What are Quasars
A color composite image of the quasar in HE0450-2958 obtained using the VISIR instrument on the Very Large Telescope and the Hubble Space Telescope. Image Credit: ESO

So in order to clear the air of any possible predestination by entangled interlopers, Kaiser and MIT postdoc Andrew Friedman, along with Jason Gallicchio of the University of Chicago, propose to look into the distant, early Universe for sufficiently unprejudiced parties: ancient quasars that have never, ever been in contact.

According to a news release from MIT:

…an experiment would go something like this: A laboratory setup would consist of a particle generator, such as a radioactive atom that spits out pairs of entangled particles. One detector measures a property of particle A, while another detector does the same for particle B. A split second after the particles are generated, but just before the detectors are set, scientists would use telescopic observations of distant quasars to determine which properties each detector will measure of a respective particle. In other words, quasar A determines the settings to detect particle A, and quasar B sets the detector for particle B.

By using the light from objects that came into existence just shortly after the Big Bang to calibrate their detectors, the team hopes to remove any possibility of entanglement… and determine what’s really in charge of the Universe.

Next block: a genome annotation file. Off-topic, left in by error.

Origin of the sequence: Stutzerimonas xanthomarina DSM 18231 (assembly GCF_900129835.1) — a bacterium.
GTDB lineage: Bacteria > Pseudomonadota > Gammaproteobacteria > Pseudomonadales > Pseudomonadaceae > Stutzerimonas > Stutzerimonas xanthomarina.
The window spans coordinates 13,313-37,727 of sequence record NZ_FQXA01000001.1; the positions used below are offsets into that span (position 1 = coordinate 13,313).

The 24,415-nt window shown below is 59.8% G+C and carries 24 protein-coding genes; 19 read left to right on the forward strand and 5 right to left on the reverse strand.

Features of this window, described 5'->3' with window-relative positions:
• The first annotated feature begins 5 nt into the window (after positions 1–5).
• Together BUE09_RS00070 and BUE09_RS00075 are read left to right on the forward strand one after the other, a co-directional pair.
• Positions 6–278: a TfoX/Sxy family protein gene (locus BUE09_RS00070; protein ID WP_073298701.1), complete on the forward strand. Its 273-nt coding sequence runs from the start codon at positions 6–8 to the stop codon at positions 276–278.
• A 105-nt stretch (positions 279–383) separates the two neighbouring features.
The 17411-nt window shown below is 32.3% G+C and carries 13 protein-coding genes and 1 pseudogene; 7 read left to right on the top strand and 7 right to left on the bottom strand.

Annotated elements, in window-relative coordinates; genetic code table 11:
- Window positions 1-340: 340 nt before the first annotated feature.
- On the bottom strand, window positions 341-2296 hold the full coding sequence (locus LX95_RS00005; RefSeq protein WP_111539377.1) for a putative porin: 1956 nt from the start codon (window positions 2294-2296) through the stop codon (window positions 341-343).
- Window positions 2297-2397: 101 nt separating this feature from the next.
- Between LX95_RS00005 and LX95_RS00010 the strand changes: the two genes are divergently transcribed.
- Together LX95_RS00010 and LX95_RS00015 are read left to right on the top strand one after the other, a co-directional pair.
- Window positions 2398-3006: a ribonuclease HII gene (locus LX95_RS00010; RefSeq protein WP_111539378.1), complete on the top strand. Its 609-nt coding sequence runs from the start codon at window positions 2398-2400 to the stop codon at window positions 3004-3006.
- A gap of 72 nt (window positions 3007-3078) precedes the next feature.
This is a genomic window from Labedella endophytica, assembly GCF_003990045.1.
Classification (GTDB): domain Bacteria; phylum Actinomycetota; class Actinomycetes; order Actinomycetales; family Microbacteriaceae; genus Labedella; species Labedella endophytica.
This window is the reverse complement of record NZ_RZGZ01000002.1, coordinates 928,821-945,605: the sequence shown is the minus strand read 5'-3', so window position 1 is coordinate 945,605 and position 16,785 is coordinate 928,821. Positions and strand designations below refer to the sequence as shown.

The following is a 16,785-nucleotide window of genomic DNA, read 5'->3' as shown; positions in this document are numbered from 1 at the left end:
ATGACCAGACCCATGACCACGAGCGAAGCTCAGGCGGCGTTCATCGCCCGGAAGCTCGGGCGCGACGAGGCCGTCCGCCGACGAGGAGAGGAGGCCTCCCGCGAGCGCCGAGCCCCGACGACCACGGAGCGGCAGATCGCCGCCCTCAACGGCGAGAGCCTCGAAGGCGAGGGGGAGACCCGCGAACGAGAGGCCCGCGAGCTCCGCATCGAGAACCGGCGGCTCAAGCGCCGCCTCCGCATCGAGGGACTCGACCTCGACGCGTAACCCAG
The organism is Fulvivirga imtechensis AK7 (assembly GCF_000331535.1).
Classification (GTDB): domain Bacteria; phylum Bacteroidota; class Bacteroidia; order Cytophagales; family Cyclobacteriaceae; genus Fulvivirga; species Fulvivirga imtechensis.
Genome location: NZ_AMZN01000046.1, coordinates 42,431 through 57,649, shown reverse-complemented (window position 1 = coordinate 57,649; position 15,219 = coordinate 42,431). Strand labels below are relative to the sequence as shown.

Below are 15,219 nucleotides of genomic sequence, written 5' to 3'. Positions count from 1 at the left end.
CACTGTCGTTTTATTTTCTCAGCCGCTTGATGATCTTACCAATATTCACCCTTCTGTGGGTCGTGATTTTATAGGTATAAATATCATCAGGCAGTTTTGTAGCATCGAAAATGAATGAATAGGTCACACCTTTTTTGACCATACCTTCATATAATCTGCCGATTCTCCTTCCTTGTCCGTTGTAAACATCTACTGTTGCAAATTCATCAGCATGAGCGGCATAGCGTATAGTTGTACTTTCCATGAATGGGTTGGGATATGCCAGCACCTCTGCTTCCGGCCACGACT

“I think it’s fair to say this is the final frontier, logically speaking, that stands between this enormously impressive accumulated experimental evidence and the interpretation of that evidence saying the world is governed by quantum mechanics,” said Kaiser.

Then again, perhaps that’s exactly what they’re supposed to do…

The paper was published this week in the journal Physical Review Letters.

Source: MIT Media Relations

Want to read more about the admittedly complex subject of entanglement and hidden variables (which may or may not really have anything to do with where you eat lunch?) Click here.

Spooky Experiment on ISS Could Pioneer New Quantum Communications Network

With its 180 degree views of Earth and space, the ISS’s cupola is the perfect place for photography. But Austrian researchers want to use the unique and panoramic platform to test the limits of “spooky action at distance” in hopes of creating a new quantum communications network.